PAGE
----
On Saturday 11th December activists from across the country took action in solidarity with the Huntington Lane protest camp at New Works, Telford in Shropshire. The protest camp has been occupying the land between Site A and Site B of a proposed open cast coal mine since early March but put out a call for help in October after UK Coal started preparatory work on the southernmost part of the site. In response to this callout, people descended upon the site and successfully protested at the entrance to the mine. No arrests were made. The protest came at the end of a successful gathering at the anti-coal site which saw skill sharing, plenty of vegan food and essential work done to the camp. The action also follows on from a number of recent actions at Huntington Lane that have been disrupting the work of UK Coal, last month at a similar gathering a group of digger divers successfully brought work on the mine to a standstill after trespassing onto the mine and jumping on to the earth movers.
There has never been any community consent for the mine and even the local council were originally opposed to the idea, in fact the only reason planning permission was granted was when central government stepped in to give the go ahead. There remains strong local opposition to the mine and continued support for the camp.
The 230 acre site is near the Wrekin which is part of the Shropshire Hills Area of Outstanding Natural Beauty and is home to a scheduled ancient monument. The flora and fauna of the boroughs largest ancient woodland which is considered by some to be some of the country’s most beautiful woodland is also threatened by the surface mine. Work on the mine is also destroying local habitats and bio diversity in the area.
When finished 900,000 tons of coal will have been extracted from the mine which will result in more than 2,430,000 tonnes of CO2 being released. This is unacceptable, coal is the most carbon intensive of all the fossil fuels and coal fired power stations like the one in nearby Telford (the final destination of the Huntington Lane Coal) are the least efficient type of power station with two thirds of the energy they generate being wasted. NASA’s leading climate scientist Dr James Hanson has said “It is moral turpitude, depravity, to build more coal-fired power plants or open cast mines, knowing what we know now. It was one thing to dig coal when we didn’t know the consequences, but quite another thing today”
(Video by You and I Films) Crude Awakening took a different approach to previous years mass direct actions, such as last years great climate swoop where the target is announced weeks in advance, with the day of action normally being a standoff with police, who like everyone else have also been warned weeks in advance. Crude Awakening was different in that a mass direct action was announced but the target kept a secret. Only that it would be an action against the oil industry somewhere in London. On the morning of the action people could choose to be part of one of three different Blocs that would end up converging at the final location. These were the Dirty Money Bloc, the Building Bloc and the Body Bloc meeting at Euston, Waterloo and Victoria respectively. At 10:00am SMS messages were sent to the different blocs directing them round London via the tube and eventually ending up at the final destination Coryton oil refinery, not in London but Essex. This proved to be the masterstroke as the police had been expecting something to happen in London so were taken off guard, which allowed 12 women to successfully handcuff themselves to two immobile vehicles on the only road leading to the refinery. Police took some of their frustrations out on the body bloc by delaying their train and performing a stop and search, a stop and search under the same law that was ruled to be illegal at Kingsnorth. The three blocs then started arriving to reinforce the blockade and set up a second blockade further down the road which also happened to be on a crossroads with the only road out of a second refinery owned by Shell. The secretive tactics paid off, as this the busiest oil refinery in the UK with hundreds of Oil tankers leaving every day was effectively shut down and 375,000 gallons of oil prevented from leaving.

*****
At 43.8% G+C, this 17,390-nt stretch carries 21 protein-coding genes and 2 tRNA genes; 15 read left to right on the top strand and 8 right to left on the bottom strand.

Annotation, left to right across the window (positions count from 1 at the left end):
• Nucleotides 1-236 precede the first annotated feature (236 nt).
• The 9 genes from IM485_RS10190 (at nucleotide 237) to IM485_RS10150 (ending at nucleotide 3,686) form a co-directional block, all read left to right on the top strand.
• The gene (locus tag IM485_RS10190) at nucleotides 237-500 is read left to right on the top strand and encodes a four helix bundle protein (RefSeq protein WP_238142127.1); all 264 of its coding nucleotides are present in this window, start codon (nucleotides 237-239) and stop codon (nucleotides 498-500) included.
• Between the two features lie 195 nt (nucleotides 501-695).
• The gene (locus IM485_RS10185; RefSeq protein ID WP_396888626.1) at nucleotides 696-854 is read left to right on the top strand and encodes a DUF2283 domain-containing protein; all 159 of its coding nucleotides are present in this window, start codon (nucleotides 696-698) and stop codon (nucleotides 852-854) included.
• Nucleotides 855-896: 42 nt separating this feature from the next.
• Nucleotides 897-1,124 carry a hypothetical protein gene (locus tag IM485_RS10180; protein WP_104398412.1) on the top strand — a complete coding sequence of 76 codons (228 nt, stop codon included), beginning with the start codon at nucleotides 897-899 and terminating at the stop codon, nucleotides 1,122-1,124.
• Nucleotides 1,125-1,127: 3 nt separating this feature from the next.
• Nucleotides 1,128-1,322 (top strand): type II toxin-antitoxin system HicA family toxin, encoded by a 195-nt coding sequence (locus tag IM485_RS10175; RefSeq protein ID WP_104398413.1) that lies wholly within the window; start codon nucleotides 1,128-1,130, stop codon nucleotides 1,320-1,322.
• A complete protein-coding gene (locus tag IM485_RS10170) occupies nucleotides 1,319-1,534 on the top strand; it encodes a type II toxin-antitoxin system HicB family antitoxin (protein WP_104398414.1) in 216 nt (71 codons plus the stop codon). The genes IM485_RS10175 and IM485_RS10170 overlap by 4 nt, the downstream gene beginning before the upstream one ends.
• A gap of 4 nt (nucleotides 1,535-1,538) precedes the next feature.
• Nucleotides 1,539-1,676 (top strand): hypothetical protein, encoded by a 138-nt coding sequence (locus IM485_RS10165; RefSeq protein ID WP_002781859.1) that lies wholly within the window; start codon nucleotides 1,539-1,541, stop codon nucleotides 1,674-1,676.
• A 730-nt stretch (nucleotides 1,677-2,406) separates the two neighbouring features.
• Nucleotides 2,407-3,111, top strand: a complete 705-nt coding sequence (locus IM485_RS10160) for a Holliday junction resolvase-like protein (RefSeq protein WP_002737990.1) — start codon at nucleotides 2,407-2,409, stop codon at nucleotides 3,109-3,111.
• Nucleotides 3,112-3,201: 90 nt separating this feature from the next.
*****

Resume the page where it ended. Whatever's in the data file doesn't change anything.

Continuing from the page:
It’s now just two weeks before the Camp for Climate Action hits Edinburgh for a week long frenzy of action against RBS and the banking system. The Royal Bank of Scotland has its fingers in as many disgusting pies as you’d expect from an organisation that used to style itself as the ‘oil and gas bank’ (until it realised that wasn’t doing much for it in terms of good publicity) – it funds companies involved in oil exploration in the Arctic circle, the militarily traumatised border between Uganda and the Democratic Republic of Congo (DRC), and the Alberta tar sands; it funds coal mining in Yorkshire and south Wales, mountain top removal in the US, and aluminum mining in India, as well as helping E.On in their attempts to get the Kingsnorth coal power plant up and running; it even gives money to BAE Systems. And we own it. Eighty-four per cent of it, anyway.